Yesterday, Monday the 15th, was the first day of school! Tasha, Nataly, Kelli and I loaded up in the taxi and headed off to school with Jan for our first day of school at AI Steenkamp. We arrived to school at 7:00 for the morning worship and devotion. By 7:20, we went outside for the opening ceremony. All the students line up, in their blue/white/gray school uniforms in the courtyard area (it’s all cement, but courtyard is the only way I know how to describe the area). This is the area that all school assemblies take place. As I walked out with Jan, since I was unsure where I would go with the reaction of the teacher I was assigned to the day before, I was snagged by Mrs. Somses. She said she wanted for formally introduce herself and shook my hand. She then apologized for the way she responded the day before, explaining to me that she had not been consulted about my placement, she is moving from grade 1 to grade 4 and doesn’t know the content, and she was really caught off guard. I completely understand her uneasiness with hosting me with everything else she has going on, but I was happy that she seemed to be warming up to me. The assembly began with the students, lead by one of the female administrators, began singing. They sang hymns, they sang the national anthem, and they sang a few other traditional songs. The principal got up and spoke briefly to all the students and informed parents that after the upcoming school board meeting, they would hold and Q&A meeting with parents about the Free Education Act. The next speaker was the school’s pastor. An older, thin man walked up to the podium and began his sermon. Now I cannot tell you a thing that he said, as the entire twenty to thirty minute sermon was entirely in Afrikaans. The integration of religion, 99% Christianity, in schools is astonishing in comparison to back home. After the sermon, the principal returned to the podium to go over her four rules, and expectations of the parents, at the school. Her first rule was for all children to be at school on time, between 7:00-7:10. Her second rule was for all students to arrive to school in the appropriate school uniforms and for the children to arrive clean. She emphasized the school is overcrowded, so it is imperative that the children are clean, clean, clean. Her speech floated in and out of English to Afrikaans, so there were pieces that I obviously missed. The third rule that she gave was for the parents to be invested in their child’s learning: keep them off the street, make sure they are doing the homework, and be sure they are studying. This was one of the rules that she spent the most time on, showing her investment in the children’s future and taking their schooling seriously. The fourth rule that she touched on was the importance of respect in the school. She told the parents to be sure that their children are well behaved, and that ill behaved students, disrespectful students, and bullies will not be tolerated at Steenkamp. The principal then called up Jan and the rest of us students to be introduced to the entire school and parents who came for the opening ceremony. We all stood on the podium as she introduced each one of us and then gave Jan the microphone for a brief introduction. The next part of the opening day ceremony is the most interesting: promotion. All the students return to the classroom from the previous year, here they sit and wait while role is taken. The teacher will then call the names of the students who had passed their grade and they line up, all the students who did not pass are publicly left in the classroom to repeat the grade while all the other students are walked to their new classroom. During this time, Mrs. Somses was unsure where she was supposed to go, her old classroom or her new one since she was changing grades. I told her that I could wait around with Jan and wander around while she figured everything out. Jan and I watched as all the students dispersed to their old classrooms, preparing for the big moment to change grades. After meeting some parents and children, all of whom seem to be interested in the Americans at their school, I finally found Mrs. Somses in her classroom. As I walked into the classroom there was an audible gasp as the students realized that they were going to have the American teacher in the classroom, a very big deal to most! Mrs. Somses took role of the newly promoted grade four students. This part was a bit of chaos, and I was asked to sit at the teacher desk during this time. At one moment, Jan came to visit with Mrs. Somses and she asked her if she was comfortable with me in the classroom. Thankfully, Mrs. Somses was entirely honest and admitted to that she really was not comfortable with hosting me (I say thankfully because I would rather have a cooperating teacher that wants me in her classroom and is excited for the support, than someone that is entirely uncomfortable with my presence). So Jan asked her if she would mind if I hung out in her classroom for the day so I could see how the first day of school works along with provide Mrs. Somses with as much support as I could. She said that it wouldn’t be a problem. We explained that the group of us would be leaving Wednesday (today) for the north and we wouldn’t be back to Steenkamp until the following Tuesday, giving us the time to find me a new placement. I hung out in the classroom for about ten minutes before one of the administrators came down and said that Mrs. Somses had an appointment with the principal and she needed to take her, aka: Alyssa gets to be in charge of the classroom. I thought, “No, problem! I have the book, If You Take a Mouse to School, a perfect first day of school book.” Normally, a meeting would be about thirty minutes, right? So I introduced myself to the students, explained where I am from in the United States, and the route I traveled in order to get to Katutura. As I had 42 students staring back at me, intrigued simply by my presence in their classroom, I started reading the book. I walked around the classroom as I read, trying to get close to as many students as possible and to ask as many questions to lengthen the time I could get out of the book. This “thirty minute meeting” ended up lasting about an hour and a half, when Mrs. Somses returned to the classroom, gathered her things, and left. Sooooo, I was now teaching the rest of the day and I had no paper, no pencils, chalk that didn’t work well on the chalkboard (Yes, chalkboards!), and only three books that I had brought with me. Talk about teaching by the seat of my pants. I finished the book and had the students turn and talk with the person sitting next to them, something I don’t think happens often from my observation of their uneasiness with it. I then taught some routines and procedures for my classroom. This was something I knew I needed to do in order to last through the day, but I also knew that I wasn’t going to continue in this class but I went with it anyways. I instructed the students on how I will get their attention, a call and response. I say, “Claa-aass” and the students say, “Yeee-ess” in the same tone that I do. The students responded quite positively to this and it worked wonderfully. I went over a few other procedures, sign language to ask for the restroom/water break, answering questions, etc. I started reading the second book, If You Give a Mouse a Cookie and about half way through I realized it was time for break. The students all stand behind their desks, say/sing a prayer and then exit the classroom after I exit first. In the staffroom, I quickly began trying to plan out what I was going to be doing with the students for the remainder of the day, as I had NO SUPPLIES with me to teach with. Tasha, the PLU student in the special class, told me that she had a small ball she brought with her if I wanted to play a game with the students. I went back to the classroom at the end of the thirty minute tea break and told the students that I was going to read If You Give a Mouse a Cookie from the beginning and they needed to pay close attention so they could be successful in the game afterwards: I had decided to play a comprehension/silent ball game with the ball Tasha gave me. The game worked well and it ate up more time without school supplies for the students. I had the students talk in groups of 3-4 to compare and contrast the two mouse books that I had read and explain which one they liked more and why. The students throughout the day were on their very best behavior and I was happy to see that the seemed to be responding well to me, my positive reinforcement, love, and encouragement. I had my students take a brain break and we did some classroom stretches/yoga to get some blood flowing and stretch out their legs after a long day. I had one last book, Giggle, Giggle, Quack that I read at the end of the day. Again, I asked lots of questions throughout the book to extend time and to maintain their interest in the book. It worked well and the day ended. It was quite successful, despite having next to nothing to work with at school. At the end of the day I had my students line up and told them I wanted a handshake/high five/or hug from each before they left: I got a hug from every single student. Talk about a rewarding day! By the time we got back, we were all BEAT. We all took a nap, got up and went out for dinner at the famous Joe’s Brewery for one of the best dinners. Once we got back we had to back for our week up north, as we are about to visit the cheetah foundation, Etosha national park, the tent schools, and traditional Himba villages. Phew, that was a lot! I hope you made it through all that!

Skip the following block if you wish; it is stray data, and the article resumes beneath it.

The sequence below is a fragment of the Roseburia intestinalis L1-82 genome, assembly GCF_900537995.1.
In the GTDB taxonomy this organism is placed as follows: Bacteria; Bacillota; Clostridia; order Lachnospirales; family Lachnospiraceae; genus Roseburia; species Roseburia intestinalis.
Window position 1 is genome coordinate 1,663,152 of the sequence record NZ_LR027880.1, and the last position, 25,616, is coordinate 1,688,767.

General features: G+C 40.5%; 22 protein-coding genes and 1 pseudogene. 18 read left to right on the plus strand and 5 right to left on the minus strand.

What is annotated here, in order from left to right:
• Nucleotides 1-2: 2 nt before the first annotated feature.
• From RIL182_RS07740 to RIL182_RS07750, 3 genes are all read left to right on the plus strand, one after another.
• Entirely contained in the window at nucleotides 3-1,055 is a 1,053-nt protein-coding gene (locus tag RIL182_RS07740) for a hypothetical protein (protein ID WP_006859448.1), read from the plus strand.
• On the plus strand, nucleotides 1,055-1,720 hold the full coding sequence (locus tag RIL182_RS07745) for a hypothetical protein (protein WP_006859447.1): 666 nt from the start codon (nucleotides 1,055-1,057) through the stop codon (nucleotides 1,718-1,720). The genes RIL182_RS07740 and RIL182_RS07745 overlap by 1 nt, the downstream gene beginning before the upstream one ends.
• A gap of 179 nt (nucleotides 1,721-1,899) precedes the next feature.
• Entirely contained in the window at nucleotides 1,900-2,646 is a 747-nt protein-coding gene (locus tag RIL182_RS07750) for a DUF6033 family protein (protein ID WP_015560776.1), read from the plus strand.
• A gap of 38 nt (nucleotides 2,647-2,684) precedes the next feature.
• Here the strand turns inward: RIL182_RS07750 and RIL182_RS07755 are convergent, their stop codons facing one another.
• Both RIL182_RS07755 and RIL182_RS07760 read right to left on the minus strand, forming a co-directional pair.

Posted by Alyssa B. Johnson at 1:33 AM